Burkhalter-Sumi – Timber cladding: facade / loggia

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BurkhalterSumi

In their succinct essay “Form and Profession”, the only instance where they have written something close to a manifesto, Burkhalter Sumi observe that architecture and architects seem under attack from any number of quarters. He or she is increasingly impinged by the market forces and procurement methods under which the Anglo-American world already suffers. This is true even in Switzerland, where the architects has traditionally controlled the construction process and enjoyed considerable respect and autonomy. But the forecast demise of the profession through its disintegration now has such a long history that it forms its own tradition, they say with a Pop nonchalance, and has become its definition. They recount the split between the École des Beaux Arts and the newly founded Écoles Polytechniques, and briskly trace a series of crises through the Deutscher Werkbund, the various Bauhaus[es] and CIAM, reaching a climax in “1968 with demands that the discipline of architecture be broken into a series of subjects—economics, sociology, law etc.”. And from this chilling history of dissolution they calmly derive their precepts for being an architect: “First, the continual adaptation of our profession to an ever-changing environment is a sign, not of weakness, but of strength [...] Like Roland Barthes’s Argonauts who continually renew their spaceship during flight, without ‘intermediate landing or interruption’, architects must also continually reconstruct the edifice of their theoretical knowledge.” But in a break with modernism’s confidence and a subsequent history of serial certainties, they acknowledge that the condition they describe involves one in a continual struggle, for, “It is not the elimination of [...] conflicts, but their prompt resolution—the centring of the centrifugally dispersing demands and the consequent revelation of the hidden core—which constitutes the primary task of our profession.” [...] The continual struggle described above is an ambitious definition of the architect, which ironically must manifest itself in a kind of humility, professional as well as formal. The clarity with which Burkhalter Sumi put it in “Form and Profession” belies the position’s complexity: “The discipline of architecture has [...] its relation to society [as] its central concern [...] The decisive question for us is whether the completed structure is capable of surviving everyday life [...] Such an approach seeks an architecture which, at its best, has a self-evident character.”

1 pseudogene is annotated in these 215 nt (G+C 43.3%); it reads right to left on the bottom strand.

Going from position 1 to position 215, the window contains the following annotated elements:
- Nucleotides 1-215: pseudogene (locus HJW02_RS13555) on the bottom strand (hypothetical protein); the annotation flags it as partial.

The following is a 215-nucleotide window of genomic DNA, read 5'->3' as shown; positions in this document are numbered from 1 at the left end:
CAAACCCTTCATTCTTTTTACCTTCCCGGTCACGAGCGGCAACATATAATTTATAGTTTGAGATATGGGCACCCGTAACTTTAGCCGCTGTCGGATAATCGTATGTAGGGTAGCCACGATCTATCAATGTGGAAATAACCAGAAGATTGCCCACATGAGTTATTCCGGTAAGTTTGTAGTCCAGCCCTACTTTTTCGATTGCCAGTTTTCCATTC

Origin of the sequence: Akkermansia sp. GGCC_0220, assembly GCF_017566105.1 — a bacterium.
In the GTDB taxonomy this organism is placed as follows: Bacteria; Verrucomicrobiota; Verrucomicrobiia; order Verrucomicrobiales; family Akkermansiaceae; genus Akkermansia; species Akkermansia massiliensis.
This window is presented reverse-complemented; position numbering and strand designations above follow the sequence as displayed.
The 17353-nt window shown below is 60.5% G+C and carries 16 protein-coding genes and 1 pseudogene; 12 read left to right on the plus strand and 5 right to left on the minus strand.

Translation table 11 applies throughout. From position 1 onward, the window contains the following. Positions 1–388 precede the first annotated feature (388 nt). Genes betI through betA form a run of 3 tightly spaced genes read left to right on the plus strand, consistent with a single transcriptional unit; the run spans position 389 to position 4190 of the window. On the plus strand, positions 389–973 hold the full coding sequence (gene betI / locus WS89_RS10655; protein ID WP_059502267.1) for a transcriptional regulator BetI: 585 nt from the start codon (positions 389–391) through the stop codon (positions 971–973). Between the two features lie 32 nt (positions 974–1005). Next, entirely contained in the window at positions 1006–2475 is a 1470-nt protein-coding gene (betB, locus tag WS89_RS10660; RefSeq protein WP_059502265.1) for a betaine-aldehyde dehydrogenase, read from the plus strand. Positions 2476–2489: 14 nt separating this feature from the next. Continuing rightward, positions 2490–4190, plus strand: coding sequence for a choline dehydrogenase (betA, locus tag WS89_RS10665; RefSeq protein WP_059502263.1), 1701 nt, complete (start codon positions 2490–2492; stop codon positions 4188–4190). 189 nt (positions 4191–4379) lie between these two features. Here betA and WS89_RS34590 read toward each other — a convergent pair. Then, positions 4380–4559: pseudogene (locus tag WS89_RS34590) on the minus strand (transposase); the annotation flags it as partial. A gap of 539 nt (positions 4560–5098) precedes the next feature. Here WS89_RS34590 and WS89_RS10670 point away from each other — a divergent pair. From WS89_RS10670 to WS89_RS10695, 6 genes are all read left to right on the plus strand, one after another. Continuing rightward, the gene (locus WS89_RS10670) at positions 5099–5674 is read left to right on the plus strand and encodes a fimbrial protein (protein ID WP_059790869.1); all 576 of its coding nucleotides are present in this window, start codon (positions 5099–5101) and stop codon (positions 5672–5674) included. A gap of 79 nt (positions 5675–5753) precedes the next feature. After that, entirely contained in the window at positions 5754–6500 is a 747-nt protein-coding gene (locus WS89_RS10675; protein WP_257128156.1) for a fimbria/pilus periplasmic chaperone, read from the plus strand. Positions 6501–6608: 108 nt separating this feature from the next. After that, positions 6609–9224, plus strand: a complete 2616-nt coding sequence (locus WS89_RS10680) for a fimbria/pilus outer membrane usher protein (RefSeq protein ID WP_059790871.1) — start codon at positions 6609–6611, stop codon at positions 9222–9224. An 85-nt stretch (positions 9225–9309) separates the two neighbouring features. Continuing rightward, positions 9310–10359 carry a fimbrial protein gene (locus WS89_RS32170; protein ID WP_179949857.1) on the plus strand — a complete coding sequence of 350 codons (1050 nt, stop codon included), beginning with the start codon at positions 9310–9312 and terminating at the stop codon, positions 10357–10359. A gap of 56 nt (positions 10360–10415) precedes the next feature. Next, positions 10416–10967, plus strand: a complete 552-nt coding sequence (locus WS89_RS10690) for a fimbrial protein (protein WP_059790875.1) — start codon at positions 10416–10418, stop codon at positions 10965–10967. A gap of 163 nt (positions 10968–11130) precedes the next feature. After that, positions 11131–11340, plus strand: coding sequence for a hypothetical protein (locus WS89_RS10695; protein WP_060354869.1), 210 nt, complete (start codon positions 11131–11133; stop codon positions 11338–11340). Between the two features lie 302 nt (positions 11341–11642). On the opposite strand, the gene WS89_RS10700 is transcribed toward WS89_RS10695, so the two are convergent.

Literatur: Steven Spier, Resolving the hidden core in: Burkhalter Sumi – recent works, 2g no 35, 2005 –

Stadtvillen in Witikon 2002

The houses in the Wehrenbachhalde are solid constructions covered with wooden shutters. They refer explicitly to the concept of Palazzine in Italy which was realized by, among others, Luigi Moretti: 3-5 free- standing, mid-market family houses characterized by individual floor plans and differentiated interior-exterior relationships. The loggias act as „flying winter-gardens“, expanding the space and giving the buildings a Corbusian plasticity. The steel construction has open wood batten cladding, the windows have oversized wood frames.

Einfamilienhaus 2005

The centerpiece of this square, two-story, single-family home is the gracious living area with library on the first floor. Two loggias extend the space outward. The loggia are embedded in the volume at the roof and lower edges and the veil of the wood facade covering the loggia incorporates them into the main volume. Consequently, the underside of the loggia is covered with the same battens and the insulation extends to the roof. In contrast to the loggia in Wehrenbachhalde, the construction here isn’t exposed so the loggia are therefore more abstract and „denaturalized“.

Fabrik Forsanose 2013

The centerpiece of this square, two-story, single-family home is the gracious living area with library on the first floor. Two loggias extend the space outward. The loggia are embedded in the volume at the roof and lower edges and the veil of the wood facade covering the loggia incorporates them into the main volume. Consequently, the underside of the loggia is covered with the same battens and the insulation extends to the roof. In contrast to the loggia in Wehrenbachhalde, the construction here isn’t exposed so the loggia are therefore more abstract and „denaturalized“.

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